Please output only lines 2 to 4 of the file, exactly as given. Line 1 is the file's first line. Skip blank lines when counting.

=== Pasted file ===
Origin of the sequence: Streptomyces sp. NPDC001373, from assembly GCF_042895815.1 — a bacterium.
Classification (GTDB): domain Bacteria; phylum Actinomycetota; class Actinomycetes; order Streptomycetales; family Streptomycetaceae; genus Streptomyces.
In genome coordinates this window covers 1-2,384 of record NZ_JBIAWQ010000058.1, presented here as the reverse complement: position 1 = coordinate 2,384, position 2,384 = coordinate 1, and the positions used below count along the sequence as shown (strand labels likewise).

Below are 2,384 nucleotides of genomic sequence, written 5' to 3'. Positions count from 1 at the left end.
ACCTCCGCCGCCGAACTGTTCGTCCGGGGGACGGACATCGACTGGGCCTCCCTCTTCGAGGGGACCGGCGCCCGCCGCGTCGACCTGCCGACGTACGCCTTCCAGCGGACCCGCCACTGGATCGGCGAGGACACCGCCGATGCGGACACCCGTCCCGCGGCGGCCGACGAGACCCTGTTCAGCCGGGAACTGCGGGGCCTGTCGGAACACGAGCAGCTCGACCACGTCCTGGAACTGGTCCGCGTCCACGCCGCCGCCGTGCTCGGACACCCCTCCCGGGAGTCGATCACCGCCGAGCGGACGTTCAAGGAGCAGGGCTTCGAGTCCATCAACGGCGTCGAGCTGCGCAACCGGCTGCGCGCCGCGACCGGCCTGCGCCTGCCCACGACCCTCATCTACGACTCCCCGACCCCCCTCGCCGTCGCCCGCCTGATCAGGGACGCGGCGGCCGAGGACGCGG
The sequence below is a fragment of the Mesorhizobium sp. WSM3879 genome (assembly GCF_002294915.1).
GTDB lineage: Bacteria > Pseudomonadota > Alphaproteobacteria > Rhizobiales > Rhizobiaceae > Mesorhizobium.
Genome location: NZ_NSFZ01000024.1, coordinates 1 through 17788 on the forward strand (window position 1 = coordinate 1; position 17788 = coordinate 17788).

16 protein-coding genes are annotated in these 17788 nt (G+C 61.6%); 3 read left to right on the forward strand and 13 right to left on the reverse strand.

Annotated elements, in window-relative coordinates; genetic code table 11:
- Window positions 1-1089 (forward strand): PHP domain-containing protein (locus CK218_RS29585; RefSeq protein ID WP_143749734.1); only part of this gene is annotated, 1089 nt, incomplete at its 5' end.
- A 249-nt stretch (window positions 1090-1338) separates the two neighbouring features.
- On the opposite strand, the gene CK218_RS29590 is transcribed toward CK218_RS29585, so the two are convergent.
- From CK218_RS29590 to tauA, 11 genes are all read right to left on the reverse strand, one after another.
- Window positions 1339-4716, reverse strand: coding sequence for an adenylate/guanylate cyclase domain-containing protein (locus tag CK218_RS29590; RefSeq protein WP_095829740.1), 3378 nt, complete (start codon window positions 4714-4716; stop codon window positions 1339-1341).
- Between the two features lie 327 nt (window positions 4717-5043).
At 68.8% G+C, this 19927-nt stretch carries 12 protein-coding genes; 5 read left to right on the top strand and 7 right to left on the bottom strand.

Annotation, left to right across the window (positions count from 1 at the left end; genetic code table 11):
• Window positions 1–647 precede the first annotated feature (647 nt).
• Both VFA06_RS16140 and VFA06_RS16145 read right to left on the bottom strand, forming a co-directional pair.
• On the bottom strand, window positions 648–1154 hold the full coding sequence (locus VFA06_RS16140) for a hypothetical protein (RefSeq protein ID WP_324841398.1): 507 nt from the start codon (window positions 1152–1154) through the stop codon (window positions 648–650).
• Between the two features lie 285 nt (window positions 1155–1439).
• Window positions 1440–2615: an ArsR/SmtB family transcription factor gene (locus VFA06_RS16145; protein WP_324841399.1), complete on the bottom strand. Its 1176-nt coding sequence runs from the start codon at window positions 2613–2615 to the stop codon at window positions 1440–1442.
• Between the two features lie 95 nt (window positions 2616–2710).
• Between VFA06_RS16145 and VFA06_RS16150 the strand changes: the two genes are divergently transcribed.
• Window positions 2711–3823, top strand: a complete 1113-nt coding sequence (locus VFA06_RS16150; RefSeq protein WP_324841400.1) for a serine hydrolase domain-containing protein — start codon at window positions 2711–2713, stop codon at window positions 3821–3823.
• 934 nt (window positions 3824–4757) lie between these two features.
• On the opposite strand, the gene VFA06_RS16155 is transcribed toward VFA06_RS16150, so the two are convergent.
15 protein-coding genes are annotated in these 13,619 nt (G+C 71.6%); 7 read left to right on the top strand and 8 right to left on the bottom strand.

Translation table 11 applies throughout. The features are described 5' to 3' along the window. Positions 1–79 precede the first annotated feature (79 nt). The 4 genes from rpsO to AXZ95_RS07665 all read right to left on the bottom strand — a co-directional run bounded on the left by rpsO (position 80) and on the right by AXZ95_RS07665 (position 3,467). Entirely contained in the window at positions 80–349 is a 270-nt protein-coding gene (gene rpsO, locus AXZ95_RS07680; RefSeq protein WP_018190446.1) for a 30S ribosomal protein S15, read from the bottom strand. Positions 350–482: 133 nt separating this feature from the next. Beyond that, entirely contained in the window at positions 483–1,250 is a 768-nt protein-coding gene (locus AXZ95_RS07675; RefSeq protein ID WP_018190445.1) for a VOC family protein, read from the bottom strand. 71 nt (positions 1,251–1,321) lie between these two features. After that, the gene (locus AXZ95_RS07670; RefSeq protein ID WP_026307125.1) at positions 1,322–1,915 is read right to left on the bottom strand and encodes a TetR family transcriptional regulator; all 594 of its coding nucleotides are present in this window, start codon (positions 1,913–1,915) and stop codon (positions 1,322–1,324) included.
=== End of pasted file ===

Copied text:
Classification (GTDB): domain Bacteria; phylum Actinomycetota; class Actinomycetes; order Streptomycetales; family Streptomycetaceae; genus Streptomyces.
In genome coordinates this window covers 1-2,384 of record NZ_JBIAWQ010000058.1, presented here as the reverse complement: position 1 = coordinate 2,384, position 2,384 = coordinate 1, and the positions used below count along the sequence as shown (strand labels likewise).

Below are 2,384 nucleotides of genomic sequence, written 5' to 3'. Positions count from 1 at the left end.